PIREP Improvement Working Group

As pilots, we all appreciate Pilot Reports. Having real world information and not just forecasted weather for our flight is a significant benefit to safety. The NWS treasures PIREPs so they can validate or amend forecasts. However, we need more pilot reports, we need better pilot reports, and we need easier ways to submit and receive them. The Alaska Airmen has been participating with the FAA and other industry groups to work on the means to improve the PIREP system. PIREP counts are up over the past year, the quality is improving, and we hope to be able to be more proactive with types and locations of reports in the future. Keep filing those PIREPs!


Monthly Collaboration Meetings

Every second Wednesday different parts of the Federal Agencies, Military, State Government, Aviation Industry groups and Aviation User groups gather in Anchorage for briefings and updates on issues. The FAA hosts the meetings on even months and Industry hosts the meeting on odd months. These meetings have proven to be an excellent way to share information, to update others on needs and or problems in the system, it has also been a tremendous opportunity to learn how the other half operates. This type of cooperation and collaboration is somewhat unique to Alaska, other parts of the US doesn’t always have this partnership mentality.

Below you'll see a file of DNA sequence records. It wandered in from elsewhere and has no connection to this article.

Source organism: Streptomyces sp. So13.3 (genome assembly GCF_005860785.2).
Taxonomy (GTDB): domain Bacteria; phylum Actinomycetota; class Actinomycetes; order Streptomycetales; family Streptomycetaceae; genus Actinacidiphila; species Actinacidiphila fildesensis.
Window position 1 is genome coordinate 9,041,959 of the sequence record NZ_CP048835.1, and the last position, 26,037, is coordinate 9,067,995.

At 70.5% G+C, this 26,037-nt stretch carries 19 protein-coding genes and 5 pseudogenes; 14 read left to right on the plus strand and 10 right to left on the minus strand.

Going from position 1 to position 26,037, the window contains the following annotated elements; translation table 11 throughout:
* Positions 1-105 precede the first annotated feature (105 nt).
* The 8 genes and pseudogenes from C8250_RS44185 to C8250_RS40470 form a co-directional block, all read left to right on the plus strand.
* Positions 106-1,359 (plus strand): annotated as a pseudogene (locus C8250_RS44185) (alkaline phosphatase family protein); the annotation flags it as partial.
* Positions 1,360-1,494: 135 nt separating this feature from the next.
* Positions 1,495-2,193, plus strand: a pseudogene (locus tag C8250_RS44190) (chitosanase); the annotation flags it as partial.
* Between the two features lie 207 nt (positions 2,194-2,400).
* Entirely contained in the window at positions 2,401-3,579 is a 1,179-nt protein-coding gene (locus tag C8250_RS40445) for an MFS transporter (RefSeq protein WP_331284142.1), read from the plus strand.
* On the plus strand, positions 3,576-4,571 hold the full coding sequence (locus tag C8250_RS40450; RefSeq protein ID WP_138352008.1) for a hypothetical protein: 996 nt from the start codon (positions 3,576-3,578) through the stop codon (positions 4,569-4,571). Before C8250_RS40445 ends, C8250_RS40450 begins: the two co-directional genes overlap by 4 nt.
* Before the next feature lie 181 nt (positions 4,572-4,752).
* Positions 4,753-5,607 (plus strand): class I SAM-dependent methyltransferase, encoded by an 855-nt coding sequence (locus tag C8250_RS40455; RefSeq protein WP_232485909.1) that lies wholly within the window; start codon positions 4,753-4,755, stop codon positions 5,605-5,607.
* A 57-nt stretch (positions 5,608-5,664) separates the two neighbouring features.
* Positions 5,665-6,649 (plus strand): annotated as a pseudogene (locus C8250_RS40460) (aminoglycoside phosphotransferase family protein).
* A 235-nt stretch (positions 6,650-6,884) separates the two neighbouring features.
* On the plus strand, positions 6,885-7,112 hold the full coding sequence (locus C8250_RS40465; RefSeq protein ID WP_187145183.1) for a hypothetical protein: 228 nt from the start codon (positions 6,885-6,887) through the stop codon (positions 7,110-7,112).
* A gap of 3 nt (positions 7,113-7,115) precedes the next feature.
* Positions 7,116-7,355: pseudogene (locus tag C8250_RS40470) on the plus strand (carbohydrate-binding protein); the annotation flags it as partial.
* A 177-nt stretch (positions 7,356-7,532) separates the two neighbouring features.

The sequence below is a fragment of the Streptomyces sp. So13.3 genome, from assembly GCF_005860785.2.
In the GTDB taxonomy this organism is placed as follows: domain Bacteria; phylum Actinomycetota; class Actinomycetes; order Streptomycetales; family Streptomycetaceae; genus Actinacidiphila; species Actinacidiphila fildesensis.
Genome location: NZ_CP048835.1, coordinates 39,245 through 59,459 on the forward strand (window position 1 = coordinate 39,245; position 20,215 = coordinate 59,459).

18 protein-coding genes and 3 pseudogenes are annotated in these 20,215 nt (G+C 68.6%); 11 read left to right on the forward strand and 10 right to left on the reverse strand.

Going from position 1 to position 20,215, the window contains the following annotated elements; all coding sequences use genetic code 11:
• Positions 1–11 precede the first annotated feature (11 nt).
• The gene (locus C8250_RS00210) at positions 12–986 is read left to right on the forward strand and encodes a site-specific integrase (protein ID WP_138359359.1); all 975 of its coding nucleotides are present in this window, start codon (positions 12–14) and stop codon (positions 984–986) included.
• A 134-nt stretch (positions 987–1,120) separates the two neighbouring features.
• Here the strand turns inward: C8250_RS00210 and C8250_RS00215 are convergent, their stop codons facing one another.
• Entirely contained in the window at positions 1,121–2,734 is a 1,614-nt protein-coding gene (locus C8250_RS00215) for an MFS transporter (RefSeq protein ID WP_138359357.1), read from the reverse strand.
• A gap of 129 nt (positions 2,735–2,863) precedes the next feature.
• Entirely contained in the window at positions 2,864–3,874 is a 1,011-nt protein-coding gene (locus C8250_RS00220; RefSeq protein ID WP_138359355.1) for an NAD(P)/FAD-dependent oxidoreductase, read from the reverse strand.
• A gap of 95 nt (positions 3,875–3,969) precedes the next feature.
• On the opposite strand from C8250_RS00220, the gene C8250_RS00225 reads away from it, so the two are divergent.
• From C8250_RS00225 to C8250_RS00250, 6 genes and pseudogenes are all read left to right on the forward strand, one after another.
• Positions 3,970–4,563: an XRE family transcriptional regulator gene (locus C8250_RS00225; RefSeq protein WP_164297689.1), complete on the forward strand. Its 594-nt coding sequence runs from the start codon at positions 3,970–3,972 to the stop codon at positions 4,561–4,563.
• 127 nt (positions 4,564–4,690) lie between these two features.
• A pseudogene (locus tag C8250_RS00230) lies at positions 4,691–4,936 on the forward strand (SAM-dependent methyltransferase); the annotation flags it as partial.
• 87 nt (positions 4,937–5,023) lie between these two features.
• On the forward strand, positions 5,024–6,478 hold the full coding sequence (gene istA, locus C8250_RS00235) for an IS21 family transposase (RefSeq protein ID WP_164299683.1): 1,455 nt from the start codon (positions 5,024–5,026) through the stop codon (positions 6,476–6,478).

Much like the monthly meetings previously mentioned there are semi-annual meetings of the Alaska Civil/Military Aviation Council. These sessions focus on the Military and Civilian aviation communities understanding the needs and issues of each other.


3rd Class Medical Reform (Basic Med)

Basic Med went into effect in May, but this has been a long fought for issue that we have been working. For most folks able to keep a 3rd Class Medical, Basic Med isn’t much help but for pilots wanting to continue flying that have waivers and other conditions that require expensive additional test Basic Med could be a great option. Our suggestion is for you to do your homework and talk to you family Doctor about their willingness to help you meet the Basic Med requirements.


Better IFR Access for GA

The Alaska Airmen are members of the Radio Technical Commission for Aeronautics. Participation in this group allows us to engage in the formation of FAA regulatory requirements formally; The Commission’s policy advice informs the FAA’s prioritization and investment decisions, and our tactical advice helps resolve real-world impediments to air transportation today. The most tangible way we have been doing that is by participating in the Performance Based Navigation Route Structure Task Group. We have finished our recommendations to the FAA for modernizing yet trying to improve access for GA in Alaska. The FAA will start working through those recommendations soon.